Album Review

Giancarlo Erra – Departure Tapes: Album Review

An outpouring of music proves the ideal therapy for Giancarlo Erra on Departure Tapes.

Release date: 2nd July 2021

Label: Kscope

Format: CD / digital / vinyl

Taking a moment from his one-man project Nosound, Giancarlo Erra uses his music and his improvisations to come to terms with a life-changing event. “It’s almost as a free subconscious stream of thoughts and feelings while recording everything that was happening,” he says to explain the creation of an introspective yet powerful work in tribute to his father.

Departure Tapes consists of 6 contemplative recordings, the majority being improvised in the studio by Erra, so for the most part, are totally unique and hold a sincerity that cannot be replicated. The new recordings reflect what has been an extremely difficult year for Giancarlo, with the loss of his father to cancer. Having had a fractured and conflicted relationship with his father since his early teenage years, he’s found a way to shape these events into a cathartic experience, 

It’s the first album I have created without realising I was actually writing it, as it is so intrinsically linked to one of the hardest and yet more healing parts of my life,” he explains.

The end result is an experimental set, and at times (perhaps not surprisingly), contains some of the darkest material he has ever written. Yet, Departure Tapes also contains all the signature elements of his music in a very unconscious and naturallly free-flowing way. In that sense, it’s most uplifting and empowering. He doesn’t need to express his grief verbally, the emotion comes through the music. You hear what’s he’s saying or see what he’s seeing as the music becomes the soundtrack for a washed out and grainy film of memories.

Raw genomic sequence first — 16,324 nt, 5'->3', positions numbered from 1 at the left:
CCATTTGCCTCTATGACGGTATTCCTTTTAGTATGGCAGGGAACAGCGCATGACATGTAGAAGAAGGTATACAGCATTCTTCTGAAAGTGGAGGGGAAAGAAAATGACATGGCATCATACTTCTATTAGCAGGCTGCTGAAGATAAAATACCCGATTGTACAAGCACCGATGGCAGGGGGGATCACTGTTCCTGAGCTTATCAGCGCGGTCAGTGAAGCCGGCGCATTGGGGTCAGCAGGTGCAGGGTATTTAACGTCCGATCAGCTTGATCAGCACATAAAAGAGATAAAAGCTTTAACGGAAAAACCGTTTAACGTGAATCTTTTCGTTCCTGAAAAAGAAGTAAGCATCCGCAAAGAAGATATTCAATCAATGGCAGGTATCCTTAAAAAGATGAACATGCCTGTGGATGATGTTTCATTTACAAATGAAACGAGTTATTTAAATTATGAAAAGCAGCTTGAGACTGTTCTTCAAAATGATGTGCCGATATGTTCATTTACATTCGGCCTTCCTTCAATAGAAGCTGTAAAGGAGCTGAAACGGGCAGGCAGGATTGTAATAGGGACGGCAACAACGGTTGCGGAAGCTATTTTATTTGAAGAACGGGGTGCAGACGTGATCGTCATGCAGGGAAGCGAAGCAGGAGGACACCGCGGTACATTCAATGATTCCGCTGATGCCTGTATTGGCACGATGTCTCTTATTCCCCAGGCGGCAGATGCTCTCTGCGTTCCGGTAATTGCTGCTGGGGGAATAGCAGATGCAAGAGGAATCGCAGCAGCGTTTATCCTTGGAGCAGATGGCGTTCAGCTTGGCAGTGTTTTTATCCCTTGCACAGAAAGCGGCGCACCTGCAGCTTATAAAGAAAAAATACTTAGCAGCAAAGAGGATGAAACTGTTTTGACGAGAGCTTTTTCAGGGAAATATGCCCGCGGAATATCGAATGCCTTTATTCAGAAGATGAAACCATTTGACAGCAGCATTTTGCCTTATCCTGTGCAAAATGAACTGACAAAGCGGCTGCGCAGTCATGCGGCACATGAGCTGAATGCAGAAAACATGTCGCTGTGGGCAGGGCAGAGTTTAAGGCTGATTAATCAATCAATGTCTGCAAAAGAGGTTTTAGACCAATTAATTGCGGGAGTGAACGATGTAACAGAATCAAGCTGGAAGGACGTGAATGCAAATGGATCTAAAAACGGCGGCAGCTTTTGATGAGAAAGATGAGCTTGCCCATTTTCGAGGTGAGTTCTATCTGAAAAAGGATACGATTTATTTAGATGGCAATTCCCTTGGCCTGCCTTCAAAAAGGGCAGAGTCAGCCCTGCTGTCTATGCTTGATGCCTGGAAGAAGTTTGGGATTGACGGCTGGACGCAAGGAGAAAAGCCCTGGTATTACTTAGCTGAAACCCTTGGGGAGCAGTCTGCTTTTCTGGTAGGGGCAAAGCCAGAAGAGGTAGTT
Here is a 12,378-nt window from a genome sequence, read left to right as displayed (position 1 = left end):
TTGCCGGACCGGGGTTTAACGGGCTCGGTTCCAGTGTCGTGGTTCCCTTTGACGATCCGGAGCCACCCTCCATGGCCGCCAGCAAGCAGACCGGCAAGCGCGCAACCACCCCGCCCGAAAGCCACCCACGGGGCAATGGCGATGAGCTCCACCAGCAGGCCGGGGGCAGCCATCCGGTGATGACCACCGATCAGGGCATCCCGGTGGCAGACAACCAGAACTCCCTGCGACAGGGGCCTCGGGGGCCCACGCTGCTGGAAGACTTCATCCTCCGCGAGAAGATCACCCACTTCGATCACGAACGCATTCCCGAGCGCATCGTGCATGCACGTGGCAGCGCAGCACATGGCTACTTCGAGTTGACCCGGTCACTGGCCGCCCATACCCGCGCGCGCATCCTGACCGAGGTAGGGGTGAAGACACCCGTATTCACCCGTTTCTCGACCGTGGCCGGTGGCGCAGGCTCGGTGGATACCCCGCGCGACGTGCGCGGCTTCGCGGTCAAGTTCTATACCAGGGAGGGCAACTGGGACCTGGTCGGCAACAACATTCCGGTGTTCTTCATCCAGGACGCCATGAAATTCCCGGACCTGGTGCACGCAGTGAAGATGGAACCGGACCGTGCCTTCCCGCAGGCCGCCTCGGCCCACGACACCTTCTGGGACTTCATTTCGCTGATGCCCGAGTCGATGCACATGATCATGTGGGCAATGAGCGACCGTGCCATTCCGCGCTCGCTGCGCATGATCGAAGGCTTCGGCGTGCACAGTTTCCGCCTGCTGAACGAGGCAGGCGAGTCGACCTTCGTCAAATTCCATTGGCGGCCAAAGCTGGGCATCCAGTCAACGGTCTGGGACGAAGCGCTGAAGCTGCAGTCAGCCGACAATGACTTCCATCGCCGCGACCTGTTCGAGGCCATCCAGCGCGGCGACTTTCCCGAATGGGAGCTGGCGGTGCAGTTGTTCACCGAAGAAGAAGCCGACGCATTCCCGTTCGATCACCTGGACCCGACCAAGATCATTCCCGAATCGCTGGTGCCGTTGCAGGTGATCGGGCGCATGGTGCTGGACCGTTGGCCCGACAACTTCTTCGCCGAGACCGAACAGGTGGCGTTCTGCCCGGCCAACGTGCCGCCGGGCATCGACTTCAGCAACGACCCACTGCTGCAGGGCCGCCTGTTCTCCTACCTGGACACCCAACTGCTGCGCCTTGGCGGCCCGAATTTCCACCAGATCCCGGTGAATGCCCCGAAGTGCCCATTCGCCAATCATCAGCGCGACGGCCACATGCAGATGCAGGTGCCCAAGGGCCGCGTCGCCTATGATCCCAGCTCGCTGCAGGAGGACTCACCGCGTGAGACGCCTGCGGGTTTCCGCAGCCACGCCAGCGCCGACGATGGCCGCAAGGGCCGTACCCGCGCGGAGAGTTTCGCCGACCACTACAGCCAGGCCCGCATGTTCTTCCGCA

The usual arrangements of huge peaks and troughs are absent. Dynamics, the light and shade, the loud and quiet, are shelved for a more level playing field. A gentle stroll to ruminate and reflect. A soundtrack to a religious experience even. The feeling is never more strong than in the sixteen minutes of the title track opens with an unaccompanied voice calling from afar. Music that floats on the air, pausing for a cascade of piano notes before taking flight again.

The eight minutes of Unwound Tape in particular have a soothing quality; focussing on the ambient, the calming, the healing power of music. And A Blues For My Father feels like it deserves to be played in a place of worship as a requiem. A gentle regal quality conveys a solemnity and becomes an apt tribute. It brings the curtain down on Departure Tapes; a surprisingly powerful and emotive release of which Giancarlo Erra can be justifiably proud.

Watch the video for Previous Tape here:

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